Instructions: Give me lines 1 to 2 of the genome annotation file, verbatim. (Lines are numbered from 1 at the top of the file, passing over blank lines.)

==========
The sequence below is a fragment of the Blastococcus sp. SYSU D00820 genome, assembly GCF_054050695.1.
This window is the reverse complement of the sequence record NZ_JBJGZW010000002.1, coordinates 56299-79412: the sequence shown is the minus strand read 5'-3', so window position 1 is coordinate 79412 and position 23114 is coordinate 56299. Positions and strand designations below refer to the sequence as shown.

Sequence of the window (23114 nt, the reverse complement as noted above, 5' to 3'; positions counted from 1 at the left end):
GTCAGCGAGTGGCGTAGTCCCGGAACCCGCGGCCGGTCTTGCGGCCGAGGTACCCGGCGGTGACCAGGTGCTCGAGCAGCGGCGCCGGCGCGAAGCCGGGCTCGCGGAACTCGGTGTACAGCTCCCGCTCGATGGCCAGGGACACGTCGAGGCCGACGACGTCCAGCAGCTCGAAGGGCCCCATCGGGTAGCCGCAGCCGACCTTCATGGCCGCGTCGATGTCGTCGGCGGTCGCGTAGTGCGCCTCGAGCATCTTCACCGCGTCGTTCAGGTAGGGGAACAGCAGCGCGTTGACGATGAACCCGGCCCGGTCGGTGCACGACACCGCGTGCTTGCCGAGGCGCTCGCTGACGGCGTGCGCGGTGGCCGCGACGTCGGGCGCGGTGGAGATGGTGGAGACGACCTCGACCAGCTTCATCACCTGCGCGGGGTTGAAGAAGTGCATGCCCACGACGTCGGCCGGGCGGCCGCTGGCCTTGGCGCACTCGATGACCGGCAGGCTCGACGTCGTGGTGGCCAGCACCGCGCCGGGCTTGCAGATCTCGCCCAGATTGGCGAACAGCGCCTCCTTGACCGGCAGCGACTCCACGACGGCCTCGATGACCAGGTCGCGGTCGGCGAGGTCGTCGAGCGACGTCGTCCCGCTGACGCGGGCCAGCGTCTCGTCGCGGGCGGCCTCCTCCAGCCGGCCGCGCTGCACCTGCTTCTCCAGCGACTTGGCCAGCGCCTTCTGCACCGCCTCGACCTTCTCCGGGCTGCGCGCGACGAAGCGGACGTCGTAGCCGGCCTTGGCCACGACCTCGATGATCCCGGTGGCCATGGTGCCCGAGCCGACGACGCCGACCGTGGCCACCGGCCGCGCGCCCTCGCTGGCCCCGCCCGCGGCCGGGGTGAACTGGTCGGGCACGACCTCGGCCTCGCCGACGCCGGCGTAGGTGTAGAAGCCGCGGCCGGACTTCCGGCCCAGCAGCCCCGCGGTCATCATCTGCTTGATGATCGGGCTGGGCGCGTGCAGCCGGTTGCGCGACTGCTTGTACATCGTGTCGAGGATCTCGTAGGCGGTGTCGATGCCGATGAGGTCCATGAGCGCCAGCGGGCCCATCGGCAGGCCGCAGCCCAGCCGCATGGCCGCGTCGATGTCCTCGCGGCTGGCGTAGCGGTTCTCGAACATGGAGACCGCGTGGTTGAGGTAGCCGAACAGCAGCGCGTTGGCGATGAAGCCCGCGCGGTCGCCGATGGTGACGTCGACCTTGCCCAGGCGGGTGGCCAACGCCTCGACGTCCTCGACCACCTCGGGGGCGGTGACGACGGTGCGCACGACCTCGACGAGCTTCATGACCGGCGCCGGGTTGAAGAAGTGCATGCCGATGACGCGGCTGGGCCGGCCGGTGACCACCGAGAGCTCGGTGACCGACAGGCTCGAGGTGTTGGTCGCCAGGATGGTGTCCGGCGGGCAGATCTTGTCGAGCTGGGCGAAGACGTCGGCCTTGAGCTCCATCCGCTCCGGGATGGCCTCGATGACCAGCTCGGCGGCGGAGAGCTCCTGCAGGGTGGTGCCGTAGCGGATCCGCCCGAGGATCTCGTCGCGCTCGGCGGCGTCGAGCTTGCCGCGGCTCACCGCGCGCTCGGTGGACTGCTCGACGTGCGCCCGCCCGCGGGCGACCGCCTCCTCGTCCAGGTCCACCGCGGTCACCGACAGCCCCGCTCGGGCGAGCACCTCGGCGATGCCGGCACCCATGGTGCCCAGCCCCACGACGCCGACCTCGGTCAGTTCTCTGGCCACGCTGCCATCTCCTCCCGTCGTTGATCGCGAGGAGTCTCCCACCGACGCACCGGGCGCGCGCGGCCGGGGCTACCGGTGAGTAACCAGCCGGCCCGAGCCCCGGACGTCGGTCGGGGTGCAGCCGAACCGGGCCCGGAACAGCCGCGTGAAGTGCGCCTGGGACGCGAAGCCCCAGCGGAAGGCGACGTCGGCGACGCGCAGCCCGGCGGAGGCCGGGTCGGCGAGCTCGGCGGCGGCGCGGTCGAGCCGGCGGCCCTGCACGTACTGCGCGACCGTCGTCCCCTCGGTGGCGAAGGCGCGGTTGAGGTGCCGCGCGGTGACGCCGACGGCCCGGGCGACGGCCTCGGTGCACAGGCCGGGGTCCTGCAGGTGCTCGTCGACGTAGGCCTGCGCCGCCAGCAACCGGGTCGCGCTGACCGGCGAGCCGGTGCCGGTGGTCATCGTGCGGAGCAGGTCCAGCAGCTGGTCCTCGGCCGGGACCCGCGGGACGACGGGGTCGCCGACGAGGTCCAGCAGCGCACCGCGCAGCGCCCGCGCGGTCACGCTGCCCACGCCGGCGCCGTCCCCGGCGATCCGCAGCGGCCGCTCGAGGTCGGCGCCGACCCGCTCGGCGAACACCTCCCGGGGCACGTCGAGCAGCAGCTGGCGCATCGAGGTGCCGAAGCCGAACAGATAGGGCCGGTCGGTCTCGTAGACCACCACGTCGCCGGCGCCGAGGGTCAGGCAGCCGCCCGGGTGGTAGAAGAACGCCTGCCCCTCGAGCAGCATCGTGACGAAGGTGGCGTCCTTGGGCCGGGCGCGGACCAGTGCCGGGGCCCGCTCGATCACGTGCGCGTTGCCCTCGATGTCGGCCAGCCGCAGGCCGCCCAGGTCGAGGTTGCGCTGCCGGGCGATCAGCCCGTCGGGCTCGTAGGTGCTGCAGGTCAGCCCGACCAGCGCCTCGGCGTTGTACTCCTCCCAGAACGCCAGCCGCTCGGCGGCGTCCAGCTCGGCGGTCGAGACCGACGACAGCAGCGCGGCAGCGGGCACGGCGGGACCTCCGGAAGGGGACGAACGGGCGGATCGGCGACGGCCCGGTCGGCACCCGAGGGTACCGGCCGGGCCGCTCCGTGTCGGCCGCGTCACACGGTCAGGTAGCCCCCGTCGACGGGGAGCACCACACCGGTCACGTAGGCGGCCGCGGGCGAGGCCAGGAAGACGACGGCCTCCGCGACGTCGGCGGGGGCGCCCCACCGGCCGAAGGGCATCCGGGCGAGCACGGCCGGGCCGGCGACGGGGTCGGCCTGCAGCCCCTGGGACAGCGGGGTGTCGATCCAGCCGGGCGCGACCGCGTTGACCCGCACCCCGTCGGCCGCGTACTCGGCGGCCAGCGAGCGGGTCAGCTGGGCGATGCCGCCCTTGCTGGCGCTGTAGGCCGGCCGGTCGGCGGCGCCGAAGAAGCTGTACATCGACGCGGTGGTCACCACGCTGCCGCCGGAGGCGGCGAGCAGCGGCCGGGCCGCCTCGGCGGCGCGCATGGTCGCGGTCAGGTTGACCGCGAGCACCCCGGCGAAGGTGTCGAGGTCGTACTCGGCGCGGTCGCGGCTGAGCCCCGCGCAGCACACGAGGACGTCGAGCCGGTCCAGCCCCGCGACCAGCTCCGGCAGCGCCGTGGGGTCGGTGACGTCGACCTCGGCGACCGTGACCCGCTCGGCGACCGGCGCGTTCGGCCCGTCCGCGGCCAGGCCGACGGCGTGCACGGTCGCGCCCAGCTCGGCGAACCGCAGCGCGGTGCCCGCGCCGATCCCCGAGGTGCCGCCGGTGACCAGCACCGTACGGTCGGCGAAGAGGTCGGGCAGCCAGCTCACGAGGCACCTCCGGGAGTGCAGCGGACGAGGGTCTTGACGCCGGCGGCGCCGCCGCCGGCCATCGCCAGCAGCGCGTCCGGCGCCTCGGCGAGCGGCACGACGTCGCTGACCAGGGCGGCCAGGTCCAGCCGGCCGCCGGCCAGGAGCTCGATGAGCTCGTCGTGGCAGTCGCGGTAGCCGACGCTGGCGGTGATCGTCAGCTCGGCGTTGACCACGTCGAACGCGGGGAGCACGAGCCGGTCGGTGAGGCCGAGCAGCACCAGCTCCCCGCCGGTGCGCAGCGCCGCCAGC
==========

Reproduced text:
The sequence below is a fragment of the Blastococcus sp. SYSU D00820 genome, assembly GCF_054050695.1.
This window is the reverse complement of the sequence record NZ_JBJGZW010000002.1, coordinates 56299-79412: the sequence shown is the minus strand read 5'-3', so window position 1 is coordinate 79412 and position 23114 is coordinate 56299. Positions and strand designations below refer to the sequence as shown.